Vía Orgánica Leads the Way in Regenerative Farming in Mexico

How do you grow sunflower sprouts? Start your own seedlings without plastic pots? Should you save seeds?


These are just a few of the questions people interested in homesteading ask themselves. They’re also topics that the managers of Vía Orgánica, a regenerative teaching farm and ranch in San Miguel de Allende, Mexico, provide instruction on to local farmers and students. (Vía Orgánica is a sister organization of Organic Consumers Association).


Sustainable living expert Marjory Wildcraft, founder of The Grow Network, and Rosana Álvarez, director of Vía Orgánica, recently produced a series of videos at the ranch, on these and other topics of interest to homesteaders and home gardeners.


In this first video, Wildcraft and Álvarez share tips on how to grow strong, nutrient-dense sunflower sprouts. The secret, they explain, is to keep steady pressure on the seedlings. Growers at the Vía Orgánica farm accomplish this by placing heavy tiles on top of the trays containing the soil and seedlings.


Sunflower sprouts are typically 30 times more nutritious than organic vegetables and are high in protein, healthy fats, essential fatty acids and fiber. Álvarez credited Dr. Mercola with teaching them how to make the most of their sunflowers seeds, which they use in their restaurants and also feed to their chickens.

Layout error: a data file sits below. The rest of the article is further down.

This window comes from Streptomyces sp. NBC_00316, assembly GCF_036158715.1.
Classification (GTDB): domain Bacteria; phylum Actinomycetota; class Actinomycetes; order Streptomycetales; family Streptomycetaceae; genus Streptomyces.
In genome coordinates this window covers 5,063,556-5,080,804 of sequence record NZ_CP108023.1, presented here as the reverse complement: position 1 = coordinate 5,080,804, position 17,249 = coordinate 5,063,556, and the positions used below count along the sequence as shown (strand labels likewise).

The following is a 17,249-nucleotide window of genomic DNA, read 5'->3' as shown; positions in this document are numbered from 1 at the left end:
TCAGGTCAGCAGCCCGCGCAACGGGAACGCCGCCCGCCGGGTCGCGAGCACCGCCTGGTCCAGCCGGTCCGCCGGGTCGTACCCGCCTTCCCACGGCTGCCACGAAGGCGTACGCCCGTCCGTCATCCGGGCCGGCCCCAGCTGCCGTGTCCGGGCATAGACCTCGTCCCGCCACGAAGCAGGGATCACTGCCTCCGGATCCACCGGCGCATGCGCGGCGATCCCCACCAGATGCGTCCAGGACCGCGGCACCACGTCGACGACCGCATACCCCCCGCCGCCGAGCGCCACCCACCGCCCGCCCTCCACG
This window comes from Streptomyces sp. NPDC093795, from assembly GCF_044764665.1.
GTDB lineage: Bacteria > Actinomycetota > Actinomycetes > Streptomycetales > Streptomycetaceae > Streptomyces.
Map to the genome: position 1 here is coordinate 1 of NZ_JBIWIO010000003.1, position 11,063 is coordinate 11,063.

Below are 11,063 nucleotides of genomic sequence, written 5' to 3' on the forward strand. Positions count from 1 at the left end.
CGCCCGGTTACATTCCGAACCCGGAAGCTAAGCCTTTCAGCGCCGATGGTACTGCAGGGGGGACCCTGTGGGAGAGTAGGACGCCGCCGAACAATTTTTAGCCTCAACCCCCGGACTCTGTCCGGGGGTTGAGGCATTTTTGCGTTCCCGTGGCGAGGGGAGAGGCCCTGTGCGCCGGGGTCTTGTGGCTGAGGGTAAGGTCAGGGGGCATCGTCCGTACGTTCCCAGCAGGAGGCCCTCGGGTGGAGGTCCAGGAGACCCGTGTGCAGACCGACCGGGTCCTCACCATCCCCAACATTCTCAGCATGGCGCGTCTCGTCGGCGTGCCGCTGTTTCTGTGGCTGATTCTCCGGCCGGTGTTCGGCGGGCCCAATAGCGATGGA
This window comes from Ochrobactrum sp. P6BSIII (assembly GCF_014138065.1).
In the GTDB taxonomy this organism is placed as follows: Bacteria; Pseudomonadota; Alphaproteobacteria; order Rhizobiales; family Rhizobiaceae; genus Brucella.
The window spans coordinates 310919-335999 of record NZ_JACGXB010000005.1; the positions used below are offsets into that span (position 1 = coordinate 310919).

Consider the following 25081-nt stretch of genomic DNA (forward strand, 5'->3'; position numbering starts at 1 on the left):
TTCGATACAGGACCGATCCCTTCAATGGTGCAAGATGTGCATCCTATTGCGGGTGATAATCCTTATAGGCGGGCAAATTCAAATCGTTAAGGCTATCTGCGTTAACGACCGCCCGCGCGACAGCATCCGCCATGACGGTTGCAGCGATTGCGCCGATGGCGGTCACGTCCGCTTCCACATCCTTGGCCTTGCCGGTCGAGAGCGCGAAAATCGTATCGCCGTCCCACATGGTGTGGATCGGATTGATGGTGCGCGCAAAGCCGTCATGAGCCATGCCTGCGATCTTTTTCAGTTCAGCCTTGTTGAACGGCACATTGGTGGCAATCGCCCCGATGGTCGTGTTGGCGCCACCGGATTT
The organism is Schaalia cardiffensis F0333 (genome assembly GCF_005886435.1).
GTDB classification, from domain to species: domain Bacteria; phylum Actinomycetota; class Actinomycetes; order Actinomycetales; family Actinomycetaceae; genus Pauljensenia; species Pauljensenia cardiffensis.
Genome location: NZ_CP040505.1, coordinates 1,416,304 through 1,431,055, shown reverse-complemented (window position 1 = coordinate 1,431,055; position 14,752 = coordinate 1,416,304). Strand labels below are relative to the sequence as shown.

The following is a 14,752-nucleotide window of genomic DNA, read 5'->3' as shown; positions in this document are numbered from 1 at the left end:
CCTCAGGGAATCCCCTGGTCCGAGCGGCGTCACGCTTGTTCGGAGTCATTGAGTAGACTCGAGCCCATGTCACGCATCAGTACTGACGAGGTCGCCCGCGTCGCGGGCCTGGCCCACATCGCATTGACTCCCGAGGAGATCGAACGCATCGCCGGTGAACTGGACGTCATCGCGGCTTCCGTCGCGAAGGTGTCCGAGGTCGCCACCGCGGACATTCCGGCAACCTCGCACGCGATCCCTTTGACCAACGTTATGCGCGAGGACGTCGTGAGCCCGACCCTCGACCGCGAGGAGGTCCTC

In this next video, Wildcraft and OCA International Director Ronnie Cummins discuss how to start seedlings without using plastic pots. Cummins grabs a tool showing how you can make soil blocks ready for planting. Eliminating plastic pots is good for the environment. But as Cummins explains, it’s also better for the plant because you don’t disturb the roots when you transplant them into your garden bed.


In this third video, Álvarez talks about the origins of a sacred plant called muicle. Muicle is a medicinal plant that provides important minerals including iron, zinc and calcium. It can also be used to make dyes. Muicle, which dates back to the first settlers of Mexico, is still used by the Otomi ethic groups to make beautifully decorated ceremonial tortillas.


And finally, in this last video, Wildcraft and Álvarez catch up with Azucena Cabrera, manager of Vía Orgánica’s research and demonstration farm, for a tour of the farm’s large seed-saving library dedicated to recreating the traditions of heritage seeds in Mexico. In this video, Álvarez explains that the main purpose of the project is to “preserve the seeds of our ancestors, the seeds of life and the security of our food.” The seed bank has more than 65 species of seeds, all of which are known to flourish in Mexico’s central highlands.


Want to learn more about growing your own food and other homesteading techniques? Join The Grow Network community.


Learn more here about Vía Orgánica’s mission to promote healthy eating and a sustainable future.  Vía Orgánica operates a store, which buys produce from about 200 local producers, and a restaurant, in addition to running the regenerative farm/ranch and educational center.

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